Wireless Is Hot

from the access-anywhere? dept

A pretty good article in the NY Times looking at some of the companies that are trying to provide wireless access anywhere where anyone with a laptop can just hook into the network. For the most part the companies are focused on providing them in coffee shops, at airports, and in hotels. Mostly they’re using 802.11b systems, though there are some threats of standards battles. Of course, the article doesn’t mention my favorite, which is Metricom’s Ricochet, but that’s because they’re in trouble. While 802.11b is cool, and fast, I can’t see how the coverage would ever equal what I get with my Ricochet which is “fast enough” for most things I’m doing right now. I’m surprised that Metricom is having so much trouble raising additional funds while these other companies get all the hype.

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Comments on “Wireless Is Hot”

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Rich Middendorf says:


Metricom has botched the roll-out of their incredible service. Of course, technically, they’ve done a great job of building out their network. They haven’t done a very good job of marketing their service. Poor PR and dreadful advertising, that obscures the product with a mindless story of two dweebs getting free from the office via Ricochet. If there ever was a case for a simple product demo, this is one. They should just let the technology talk in the advertising. Their subscriber rates would go up, revenue would go up, along with their stock price. Then raising additional funding would be a snap.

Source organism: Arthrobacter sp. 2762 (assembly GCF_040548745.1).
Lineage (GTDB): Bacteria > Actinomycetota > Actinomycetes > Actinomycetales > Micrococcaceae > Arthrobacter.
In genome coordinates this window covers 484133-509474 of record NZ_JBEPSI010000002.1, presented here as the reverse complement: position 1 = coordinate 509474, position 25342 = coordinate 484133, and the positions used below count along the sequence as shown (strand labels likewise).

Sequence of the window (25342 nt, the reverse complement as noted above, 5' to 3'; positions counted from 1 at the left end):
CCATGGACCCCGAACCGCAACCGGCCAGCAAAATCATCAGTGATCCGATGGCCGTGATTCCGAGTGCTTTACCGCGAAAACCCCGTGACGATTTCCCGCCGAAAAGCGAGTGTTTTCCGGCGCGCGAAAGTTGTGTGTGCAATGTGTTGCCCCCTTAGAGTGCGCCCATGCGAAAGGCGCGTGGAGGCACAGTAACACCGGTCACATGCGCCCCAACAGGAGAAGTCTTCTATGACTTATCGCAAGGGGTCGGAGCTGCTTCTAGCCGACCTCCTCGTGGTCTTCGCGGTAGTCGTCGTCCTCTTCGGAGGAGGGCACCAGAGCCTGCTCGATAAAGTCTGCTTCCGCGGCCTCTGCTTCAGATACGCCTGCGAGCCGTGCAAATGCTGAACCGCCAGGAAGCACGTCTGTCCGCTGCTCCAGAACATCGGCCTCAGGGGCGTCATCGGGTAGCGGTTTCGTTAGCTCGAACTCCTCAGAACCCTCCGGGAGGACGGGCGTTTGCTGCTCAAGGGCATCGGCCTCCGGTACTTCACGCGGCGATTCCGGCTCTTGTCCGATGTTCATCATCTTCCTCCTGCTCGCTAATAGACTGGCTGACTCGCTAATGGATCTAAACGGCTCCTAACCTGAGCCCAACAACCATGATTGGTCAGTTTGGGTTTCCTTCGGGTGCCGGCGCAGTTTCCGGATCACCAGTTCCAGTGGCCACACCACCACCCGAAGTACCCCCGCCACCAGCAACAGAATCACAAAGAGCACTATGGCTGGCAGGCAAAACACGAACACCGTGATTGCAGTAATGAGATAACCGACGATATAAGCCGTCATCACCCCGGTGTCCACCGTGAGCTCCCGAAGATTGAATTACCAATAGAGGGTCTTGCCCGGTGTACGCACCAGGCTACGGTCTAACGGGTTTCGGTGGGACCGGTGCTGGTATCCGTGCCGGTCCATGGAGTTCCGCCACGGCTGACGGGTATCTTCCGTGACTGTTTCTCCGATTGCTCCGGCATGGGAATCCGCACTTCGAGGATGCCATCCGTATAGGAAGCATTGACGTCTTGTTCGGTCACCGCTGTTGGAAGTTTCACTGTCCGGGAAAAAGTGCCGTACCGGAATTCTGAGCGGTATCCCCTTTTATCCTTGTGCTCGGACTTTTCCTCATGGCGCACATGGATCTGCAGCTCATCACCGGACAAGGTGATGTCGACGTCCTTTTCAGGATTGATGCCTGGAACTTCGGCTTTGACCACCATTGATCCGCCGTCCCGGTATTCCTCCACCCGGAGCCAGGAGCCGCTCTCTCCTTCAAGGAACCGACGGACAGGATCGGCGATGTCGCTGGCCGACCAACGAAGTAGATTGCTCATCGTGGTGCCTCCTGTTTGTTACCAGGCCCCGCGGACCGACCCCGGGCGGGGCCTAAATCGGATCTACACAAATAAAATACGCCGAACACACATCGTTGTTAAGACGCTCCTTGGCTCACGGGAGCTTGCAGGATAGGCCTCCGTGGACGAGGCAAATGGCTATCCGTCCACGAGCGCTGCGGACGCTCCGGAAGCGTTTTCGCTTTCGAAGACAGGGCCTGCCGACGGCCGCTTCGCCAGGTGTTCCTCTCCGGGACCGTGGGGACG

Mike (profile) says:

Re: Wi-Fi

Yeah. That’s a good point. I almost feel embarrassed by the Metricom advertising I’ve seen. It’s awful. And, yet, the device and service is extremely cool. I also think they made a mistake in pricing it too high to their resellers (who then have to price it even higher). Despite it’s additional benefits many people compare it to the pricing they’d have to pay for a DSL line and a worldwide dialup – which turns out to be lower. I think if they dropped the price a little bit they could get much wider adoption rates.

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